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Publication numberUS4974274 A
Publication typeGrant
Application numberUS 07/511,999
Publication dateDec 4, 1990
Filing dateApr 12, 1990
Priority dateJun 30, 1989
Fee statusPaid
Publication number07511999, 511999, US 4974274 A, US 4974274A, US-A-4974274, US4974274 A, US4974274A
InventorsClair E. Compton, Jean-Paul A. Nicolle
Original AssigneeVsi Corporation
Export CitationBiBTeX, EndNote, RefMan
External Links: USPTO, USPTO Assignment, Espacenet
Method of making an engine clip bolt
US 4974274 A
Abstract
Bolt material is orbitally swaged into recesses in the clip while simultaneously swaging bolt material over the clip to develop a torsional interference lock and an axial interference lock, respectively between the clip and the bolt. The recesses are arc shaped, have a center of curvature on a circle having a smaller diameter than a circle that defines lands between the recessses, and number between six and eight.
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Claims(16)
We claim:
1. A method for producing an engine clip bolt comprising the steps of:
(a) producing a bolt having a male threaded end at one end, a head larger in diameter than the male threaded end proximate the other end, and a circular in radial cross section boss extending from the head opposite from the male threaded end and having a diameter smaller than the head;
(b) producing a clip having means for engaging structure with which the clip bolt is used to provide a mechanical torsional lock between the structure and the clip bolt, an ear with a thickness less than the length of the boss, and a hole having a perimeter that includes first and second alternating sections, each of the first sections falling on the circumference of a circle that has a radius slightly larger than the radius of the boss, each of the second sections opening onto this circumference, the torsional strength of the clip between the second sections being less than that of the bolt but at least as great as the torque applied to the bolt at a predetermined preload on the structure applied by the bolt and a cooperating nut;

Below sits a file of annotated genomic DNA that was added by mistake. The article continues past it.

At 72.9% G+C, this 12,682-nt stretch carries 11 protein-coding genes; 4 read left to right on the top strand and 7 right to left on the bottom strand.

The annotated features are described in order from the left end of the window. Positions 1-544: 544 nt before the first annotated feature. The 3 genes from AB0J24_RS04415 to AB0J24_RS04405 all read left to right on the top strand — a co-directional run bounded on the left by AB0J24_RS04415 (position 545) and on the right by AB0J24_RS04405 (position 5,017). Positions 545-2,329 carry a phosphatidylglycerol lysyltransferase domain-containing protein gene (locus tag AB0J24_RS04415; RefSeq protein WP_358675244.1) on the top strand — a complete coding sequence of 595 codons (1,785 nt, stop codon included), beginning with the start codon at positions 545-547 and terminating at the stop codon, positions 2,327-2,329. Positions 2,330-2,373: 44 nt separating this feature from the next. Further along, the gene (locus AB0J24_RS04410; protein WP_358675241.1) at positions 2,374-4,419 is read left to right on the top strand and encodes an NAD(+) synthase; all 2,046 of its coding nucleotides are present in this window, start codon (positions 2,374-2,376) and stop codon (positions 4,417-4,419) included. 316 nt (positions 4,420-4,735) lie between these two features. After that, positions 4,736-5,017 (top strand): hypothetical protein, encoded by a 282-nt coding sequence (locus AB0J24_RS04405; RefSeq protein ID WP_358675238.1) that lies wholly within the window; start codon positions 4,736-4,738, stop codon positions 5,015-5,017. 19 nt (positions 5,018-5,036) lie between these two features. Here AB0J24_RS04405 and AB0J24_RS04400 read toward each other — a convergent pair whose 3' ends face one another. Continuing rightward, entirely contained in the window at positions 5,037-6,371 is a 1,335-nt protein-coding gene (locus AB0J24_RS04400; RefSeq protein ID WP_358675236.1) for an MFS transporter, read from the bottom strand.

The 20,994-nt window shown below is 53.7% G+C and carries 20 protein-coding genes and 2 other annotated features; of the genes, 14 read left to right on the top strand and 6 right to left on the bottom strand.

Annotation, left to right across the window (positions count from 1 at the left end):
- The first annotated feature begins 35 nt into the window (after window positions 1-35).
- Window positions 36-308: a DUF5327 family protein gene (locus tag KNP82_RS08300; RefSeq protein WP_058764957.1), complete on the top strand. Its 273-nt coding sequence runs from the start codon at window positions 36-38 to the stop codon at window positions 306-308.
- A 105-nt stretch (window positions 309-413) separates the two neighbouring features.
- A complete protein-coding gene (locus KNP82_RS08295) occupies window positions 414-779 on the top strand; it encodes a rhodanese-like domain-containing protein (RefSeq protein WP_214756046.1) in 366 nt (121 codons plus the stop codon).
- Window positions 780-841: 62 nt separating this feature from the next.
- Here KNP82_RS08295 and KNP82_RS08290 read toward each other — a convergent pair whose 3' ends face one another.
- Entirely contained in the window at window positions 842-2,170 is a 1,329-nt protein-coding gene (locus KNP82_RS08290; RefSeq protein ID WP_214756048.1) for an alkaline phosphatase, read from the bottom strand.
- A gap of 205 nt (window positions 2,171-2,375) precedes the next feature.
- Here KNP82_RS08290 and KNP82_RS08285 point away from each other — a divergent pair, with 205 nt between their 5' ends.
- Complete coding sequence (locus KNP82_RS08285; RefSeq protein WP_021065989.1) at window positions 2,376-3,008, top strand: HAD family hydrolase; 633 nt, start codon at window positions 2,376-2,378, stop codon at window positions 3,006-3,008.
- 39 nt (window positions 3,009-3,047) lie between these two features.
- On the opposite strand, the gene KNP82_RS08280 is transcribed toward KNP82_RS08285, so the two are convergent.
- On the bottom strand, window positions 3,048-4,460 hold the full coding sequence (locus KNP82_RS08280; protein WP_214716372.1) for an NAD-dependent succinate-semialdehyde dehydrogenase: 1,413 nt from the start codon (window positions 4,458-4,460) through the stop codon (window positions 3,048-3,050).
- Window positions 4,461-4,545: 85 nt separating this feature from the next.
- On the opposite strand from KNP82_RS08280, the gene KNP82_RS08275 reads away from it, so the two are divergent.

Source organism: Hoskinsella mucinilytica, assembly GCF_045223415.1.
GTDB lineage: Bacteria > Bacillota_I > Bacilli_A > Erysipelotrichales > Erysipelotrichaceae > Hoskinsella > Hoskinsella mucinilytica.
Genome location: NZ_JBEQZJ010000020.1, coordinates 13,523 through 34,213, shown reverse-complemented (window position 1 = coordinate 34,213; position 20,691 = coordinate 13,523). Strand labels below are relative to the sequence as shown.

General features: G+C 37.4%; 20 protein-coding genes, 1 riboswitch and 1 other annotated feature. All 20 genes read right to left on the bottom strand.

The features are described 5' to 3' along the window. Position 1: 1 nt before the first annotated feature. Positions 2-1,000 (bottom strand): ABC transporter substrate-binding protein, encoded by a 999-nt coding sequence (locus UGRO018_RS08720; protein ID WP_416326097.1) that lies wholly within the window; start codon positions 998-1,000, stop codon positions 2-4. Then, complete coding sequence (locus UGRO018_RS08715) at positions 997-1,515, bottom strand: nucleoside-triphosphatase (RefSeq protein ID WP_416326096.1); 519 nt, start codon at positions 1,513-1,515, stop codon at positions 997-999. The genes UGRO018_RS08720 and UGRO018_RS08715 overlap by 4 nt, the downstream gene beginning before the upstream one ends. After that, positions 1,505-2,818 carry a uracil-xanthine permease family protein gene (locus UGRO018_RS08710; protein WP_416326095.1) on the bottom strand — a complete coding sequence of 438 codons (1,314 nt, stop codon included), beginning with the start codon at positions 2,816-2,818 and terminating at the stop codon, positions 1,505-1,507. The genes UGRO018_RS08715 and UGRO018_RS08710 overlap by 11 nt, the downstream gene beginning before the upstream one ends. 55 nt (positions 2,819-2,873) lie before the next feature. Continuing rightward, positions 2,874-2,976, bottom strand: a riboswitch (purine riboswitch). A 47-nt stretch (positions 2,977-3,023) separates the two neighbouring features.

(c) placing the boss into the hole of the clip with the ear bearing on the head of the bolt and the boss extending through the clip with a portion of the boss extending above the clip; and
(d) orbitally swaging the portion of the boss extending above the clip so that it expands in radius to fill the hole and engages the first and second alternating sections of the clip for torsionally locking the clip to the bolt and also expands in radius over the clip to a radius larger than the radius of the circle to axially lock the clip to the bolt;
whereby, the clip and the bolt unite into a clip bolt with the clip rotationally and axially coupled to the bolt.
2. The method claimed in claim 1 wherein the perimeter of each of the second sections is the arc of a circle having a center on a circle concentric with the first mentioned circle and slightly smaller in diameter.
3. The method claimed in claim 2 wherein each of the second sections has a mouth falling on the circumference of the circle, the aggregate length of the mouths being about equal to the aggregate length of the first sections.
4. The method claimed in claim 1 wherein each of the second sections has a circular perimeter with a radius that falls on a second circle within the first mentioned circle and concentric with it.
5. The method claimed in claim 4 wherein there are between six and eight of the second sections.